Private Equity Ghouls Just Murdered a Good Website:

Splinter, the site formerly known as Fusion and staffed by some of the best human rights and labor reporters in the country, has ceased publication today. The site’s shuttering was announced in a very bad internal memo you can read parts of, if you can stomach the sanctimonious, paper-thin talking points. (For a truer picture of the corporate environment in which Splinter operated, go here and here.) Yes, there are villains: Great Hill Partners, owners of the former Gawker Media sites as well as The Onion, The A.V. Club, and The Root. Ad-supported journalism is a dicey enough proposition; put private equity vampires in charge and the death cycle is only accelerated, every indignity of working in media is magnified, every misery heightened, every moron promoted, every bootlicker protected.

On the Far Right Past of Ingvar Kamprad, Founder of Ikea:

When I repeatedly asked Mr. Kamprad for an answer in my interview with him in 2010, I finally received a shocking reply: “There’s no contradiction as far as I’m concerned. Per Engdahl was a great man, and I’ll maintain that as long as I live.”

Vintage filth: a guide to history’s rudest texts:

The Roman poet Catullus is the father of dirty books. Some readers loved his earthy sexual imagery, others less so, but he didn’t have much truck with critics, attacking them in a poem so filthily abusive it wasn’t translated literally until the 1970s: “Up your ass and in your mouth / Aurelius … / Calling me dirt because my poems / have naughty naughty words in them.” I feel we need more of this engagement between writers and critics.

Jeff Bezos’s Master Plan:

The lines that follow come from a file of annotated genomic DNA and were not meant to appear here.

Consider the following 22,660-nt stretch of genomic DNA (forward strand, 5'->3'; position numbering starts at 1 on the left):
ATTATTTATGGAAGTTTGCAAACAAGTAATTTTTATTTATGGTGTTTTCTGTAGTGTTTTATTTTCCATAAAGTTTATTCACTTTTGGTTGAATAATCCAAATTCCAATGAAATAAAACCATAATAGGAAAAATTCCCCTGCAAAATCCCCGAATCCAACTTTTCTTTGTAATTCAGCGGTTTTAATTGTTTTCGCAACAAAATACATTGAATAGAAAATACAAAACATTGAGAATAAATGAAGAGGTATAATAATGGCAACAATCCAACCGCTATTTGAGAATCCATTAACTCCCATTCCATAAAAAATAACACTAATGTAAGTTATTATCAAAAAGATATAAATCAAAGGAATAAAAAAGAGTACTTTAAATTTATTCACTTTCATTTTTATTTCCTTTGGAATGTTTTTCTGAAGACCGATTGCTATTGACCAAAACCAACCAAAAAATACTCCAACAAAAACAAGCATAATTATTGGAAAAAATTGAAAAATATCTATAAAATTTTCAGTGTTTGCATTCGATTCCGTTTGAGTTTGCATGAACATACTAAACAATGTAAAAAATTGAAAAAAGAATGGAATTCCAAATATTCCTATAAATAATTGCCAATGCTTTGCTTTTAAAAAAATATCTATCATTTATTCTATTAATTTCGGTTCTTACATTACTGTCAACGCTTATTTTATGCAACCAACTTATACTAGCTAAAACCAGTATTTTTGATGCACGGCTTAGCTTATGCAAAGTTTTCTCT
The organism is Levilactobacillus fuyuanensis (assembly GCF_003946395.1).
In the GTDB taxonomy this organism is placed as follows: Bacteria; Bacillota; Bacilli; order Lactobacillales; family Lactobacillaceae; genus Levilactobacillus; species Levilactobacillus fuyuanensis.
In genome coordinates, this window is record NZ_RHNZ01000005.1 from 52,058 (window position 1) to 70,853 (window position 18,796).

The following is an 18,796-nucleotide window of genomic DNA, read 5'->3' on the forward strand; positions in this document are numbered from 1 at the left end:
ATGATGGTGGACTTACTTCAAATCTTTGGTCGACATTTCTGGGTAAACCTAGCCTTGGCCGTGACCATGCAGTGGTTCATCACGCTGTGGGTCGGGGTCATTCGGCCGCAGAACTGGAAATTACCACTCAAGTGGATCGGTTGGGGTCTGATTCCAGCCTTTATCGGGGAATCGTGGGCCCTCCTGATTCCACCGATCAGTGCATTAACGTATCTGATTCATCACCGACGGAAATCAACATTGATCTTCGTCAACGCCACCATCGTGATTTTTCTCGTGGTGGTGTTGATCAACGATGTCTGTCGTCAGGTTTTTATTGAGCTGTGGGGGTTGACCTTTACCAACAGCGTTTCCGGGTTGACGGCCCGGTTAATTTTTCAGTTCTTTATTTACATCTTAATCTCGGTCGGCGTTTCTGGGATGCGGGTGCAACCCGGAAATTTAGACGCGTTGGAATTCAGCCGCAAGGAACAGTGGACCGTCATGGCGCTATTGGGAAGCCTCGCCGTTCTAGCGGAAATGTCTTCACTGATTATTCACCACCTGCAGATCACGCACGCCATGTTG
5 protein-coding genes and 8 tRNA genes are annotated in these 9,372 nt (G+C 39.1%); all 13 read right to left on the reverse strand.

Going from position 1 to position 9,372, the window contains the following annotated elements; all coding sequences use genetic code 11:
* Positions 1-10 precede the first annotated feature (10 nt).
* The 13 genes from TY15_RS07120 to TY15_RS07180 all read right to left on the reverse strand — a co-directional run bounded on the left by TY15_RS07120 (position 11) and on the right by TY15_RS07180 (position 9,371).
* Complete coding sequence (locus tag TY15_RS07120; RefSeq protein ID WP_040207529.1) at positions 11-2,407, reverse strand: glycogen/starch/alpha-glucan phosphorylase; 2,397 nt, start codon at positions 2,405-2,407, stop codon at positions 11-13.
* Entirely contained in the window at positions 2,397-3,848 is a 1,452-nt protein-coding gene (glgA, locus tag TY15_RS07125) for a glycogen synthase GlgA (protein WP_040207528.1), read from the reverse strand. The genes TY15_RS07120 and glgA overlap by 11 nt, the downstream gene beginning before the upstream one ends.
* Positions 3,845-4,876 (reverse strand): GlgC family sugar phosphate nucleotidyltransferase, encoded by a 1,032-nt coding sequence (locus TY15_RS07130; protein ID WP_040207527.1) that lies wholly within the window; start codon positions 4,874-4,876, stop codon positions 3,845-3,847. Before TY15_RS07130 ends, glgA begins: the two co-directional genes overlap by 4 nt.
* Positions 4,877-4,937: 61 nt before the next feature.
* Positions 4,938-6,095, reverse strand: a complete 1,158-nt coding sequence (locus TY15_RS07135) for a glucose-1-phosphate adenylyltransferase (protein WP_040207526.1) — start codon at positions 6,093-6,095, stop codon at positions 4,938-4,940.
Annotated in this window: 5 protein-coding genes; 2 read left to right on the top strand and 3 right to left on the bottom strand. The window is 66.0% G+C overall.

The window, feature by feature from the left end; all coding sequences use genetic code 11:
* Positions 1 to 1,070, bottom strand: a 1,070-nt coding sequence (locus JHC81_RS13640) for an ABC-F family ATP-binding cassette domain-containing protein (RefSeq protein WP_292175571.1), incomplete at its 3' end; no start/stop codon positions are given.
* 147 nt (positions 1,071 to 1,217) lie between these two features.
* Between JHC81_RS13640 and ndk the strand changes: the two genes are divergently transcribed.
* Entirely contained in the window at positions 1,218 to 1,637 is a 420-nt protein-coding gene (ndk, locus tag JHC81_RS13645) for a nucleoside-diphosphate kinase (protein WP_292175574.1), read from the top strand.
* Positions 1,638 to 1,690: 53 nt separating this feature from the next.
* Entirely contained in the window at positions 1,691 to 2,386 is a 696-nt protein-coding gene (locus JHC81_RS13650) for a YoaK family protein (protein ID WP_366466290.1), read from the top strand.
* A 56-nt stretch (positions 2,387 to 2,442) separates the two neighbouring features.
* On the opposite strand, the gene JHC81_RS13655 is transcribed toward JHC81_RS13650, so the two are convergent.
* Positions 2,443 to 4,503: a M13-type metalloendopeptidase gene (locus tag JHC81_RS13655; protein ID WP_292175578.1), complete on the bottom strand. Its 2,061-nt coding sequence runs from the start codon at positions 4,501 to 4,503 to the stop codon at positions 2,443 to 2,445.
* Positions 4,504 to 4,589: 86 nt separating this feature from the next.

Today, Bezos controls nearly 40 percent of all e-commerce in the United States. More product searches are conducted on Amazon than on Google, which has allowed Bezos to build an advertising business as valuable as the entirety of IBM. One estimate has Amazon Web Services controlling almost half of the cloud-computing industry—institutions as varied as General Electric, Unilever, and even the CIA rely on its servers. Forty-two percent of paper book sales and a third of the market for streaming video are controlled by the company; Twitch, its video platform popular among gamers, attracts 15 million users a day. Add The Washington Post to this portfolio and Bezos is, at a minimum, a rival to the likes of Disney’s Bob Iger or the suits at AT&T, and arguably the most powerful man in American culture.

How the Germany Synagogue Shooter’s Manifesto Follows the Far-Right Playbook:

The document puts the gunman within a growing recent tradition of violent far-right extremists around the world, who seek to inspire future attacks by adding to a library of manifestos or footage of past attacks.

Dinner in America: Who Has the Time to Cook?:

Forgetting you mail-ordered a bespoke set of ingredients for a selection of restaurant-style recipes is a luxurious predicament to be in, but the frequency with which those meal kits seem to be abandoned points to the very same problem they were invented to fix: Consumer surveys have found that most people who buy meal kits do so in hopes of saving time. As it turns out, it takes time to unpack, cook, and clean up after a meal-kit dinner, too.

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